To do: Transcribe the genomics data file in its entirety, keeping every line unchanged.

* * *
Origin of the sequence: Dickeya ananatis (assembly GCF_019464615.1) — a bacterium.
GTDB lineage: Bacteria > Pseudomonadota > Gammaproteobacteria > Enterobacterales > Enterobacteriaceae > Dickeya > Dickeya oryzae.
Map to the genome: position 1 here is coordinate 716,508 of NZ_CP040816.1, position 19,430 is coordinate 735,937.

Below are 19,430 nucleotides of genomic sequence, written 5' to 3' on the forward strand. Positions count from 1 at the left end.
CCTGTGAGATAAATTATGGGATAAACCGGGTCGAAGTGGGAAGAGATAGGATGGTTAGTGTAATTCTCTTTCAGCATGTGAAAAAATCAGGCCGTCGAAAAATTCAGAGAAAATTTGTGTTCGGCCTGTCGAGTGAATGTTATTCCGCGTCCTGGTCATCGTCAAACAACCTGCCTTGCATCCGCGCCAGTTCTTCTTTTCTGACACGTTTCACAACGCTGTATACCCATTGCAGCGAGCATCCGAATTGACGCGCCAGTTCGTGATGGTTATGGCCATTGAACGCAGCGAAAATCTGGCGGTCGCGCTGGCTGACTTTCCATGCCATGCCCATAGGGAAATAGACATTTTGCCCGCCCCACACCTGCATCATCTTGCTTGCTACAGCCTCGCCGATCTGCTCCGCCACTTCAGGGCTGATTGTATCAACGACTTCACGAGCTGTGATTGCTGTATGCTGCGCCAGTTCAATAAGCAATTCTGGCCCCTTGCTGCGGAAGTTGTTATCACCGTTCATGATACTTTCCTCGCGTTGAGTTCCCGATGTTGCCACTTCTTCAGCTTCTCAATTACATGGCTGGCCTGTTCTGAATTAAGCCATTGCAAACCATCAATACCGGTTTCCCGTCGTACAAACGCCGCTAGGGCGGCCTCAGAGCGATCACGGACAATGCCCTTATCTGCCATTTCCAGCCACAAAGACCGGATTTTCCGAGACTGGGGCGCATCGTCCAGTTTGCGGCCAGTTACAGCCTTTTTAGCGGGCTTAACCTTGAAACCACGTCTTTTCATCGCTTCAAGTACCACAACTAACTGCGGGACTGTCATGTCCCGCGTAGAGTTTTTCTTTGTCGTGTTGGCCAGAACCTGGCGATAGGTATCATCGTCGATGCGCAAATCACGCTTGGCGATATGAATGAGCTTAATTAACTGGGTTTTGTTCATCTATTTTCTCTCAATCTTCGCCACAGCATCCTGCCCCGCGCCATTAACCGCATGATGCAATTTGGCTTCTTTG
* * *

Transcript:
Origin of the sequence: Dickeya ananatis (assembly GCF_019464615.1) — a bacterium.
GTDB lineage: Bacteria > Pseudomonadota > Gammaproteobacteria > Enterobacterales > Enterobacteriaceae > Dickeya > Dickeya oryzae.
Map to the genome: position 1 here is coordinate 716,508 of NZ_CP040816.1, position 19,430 is coordinate 735,937.

Below are 19,430 nucleotides of genomic sequence, written 5' to 3' on the forward strand. Positions count from 1 at the left end.
CCTGTGAGATAAATTATGGGATAAACCGGGTCGAAGTGGGAAGAGATAGGATGGTTAGTGTAATTCTCTTTCAGCATGTGAAAAAATCAGGCCGTCGAAAAATTCAGAGAAAATTTGTGTTCGGCCTGTCGAGTGAATGTTATTCCGCGTCCTGGTCATCGTCAAACAACCTGCCTTGCATCCGCGCCAGTTCTTCTTTTCTGACACGTTTCACAACGCTGTATACCCATTGCAGCGAGCATCCGAATTGACGCGCCAGTTCGTGATGGTTATGGCCATTGAACGCAGCGAAAATCTGGCGGTCGCGCTGGCTGACTTTCCATGCCATGCCCATAGGGAAATAGACATTTTGCCCGCCCCACACCTGCATCATCTTGCTTGCTACAGCCTCGCCGATCTGCTCCGCCACTTCAGGGCTGATTGTATCAACGACTTCACGAGCTGTGATTGCTGTATGCTGCGCCAGTTCAATAAGCAATTCTGGCCCCTTGCTGCGGAAGTTGTTATCACCGTTCATGATACTTTCCTCGCGTTGAGTTCCCGATGTTGCCACTTCTTCAGCTTCTCAATTACATGGCTGGCCTGTTCTGAATTAAGCCATTGCAAACCATCAATACCGGTTTCCCGTCGTACAAACGCCGCTAGGGCGGCCTCAGAGCGATCACGGACAATGCCCTTATCTGCCATTTCCAGCCACAAAGACCGGATTTTCCGAGACTGGGGCGCATCGTCCAGTTTGCGGCCAGTTACAGCCTTTTTAGCGGGCTTAACCTTGAAACCACGTCTTTTCATCGCTTCAAGTACCACAACTAACTGCGGGACTGTCATGTCCCGCGTAGAGTTTTTCTTTGTCGTGTTGGCCAGAACCTGGCGATAGGTATCATCGTCGATGCGCAAATCACGCTTGGCGATATGAATGAGCTTAATTAACTGGGTTTTGTTCATCTATTTTCTCTCAATCTTCGCCACAGCATCCTGCCCCGCGCCATTAACCGCATGATGCAATTTGGCTTCTTTG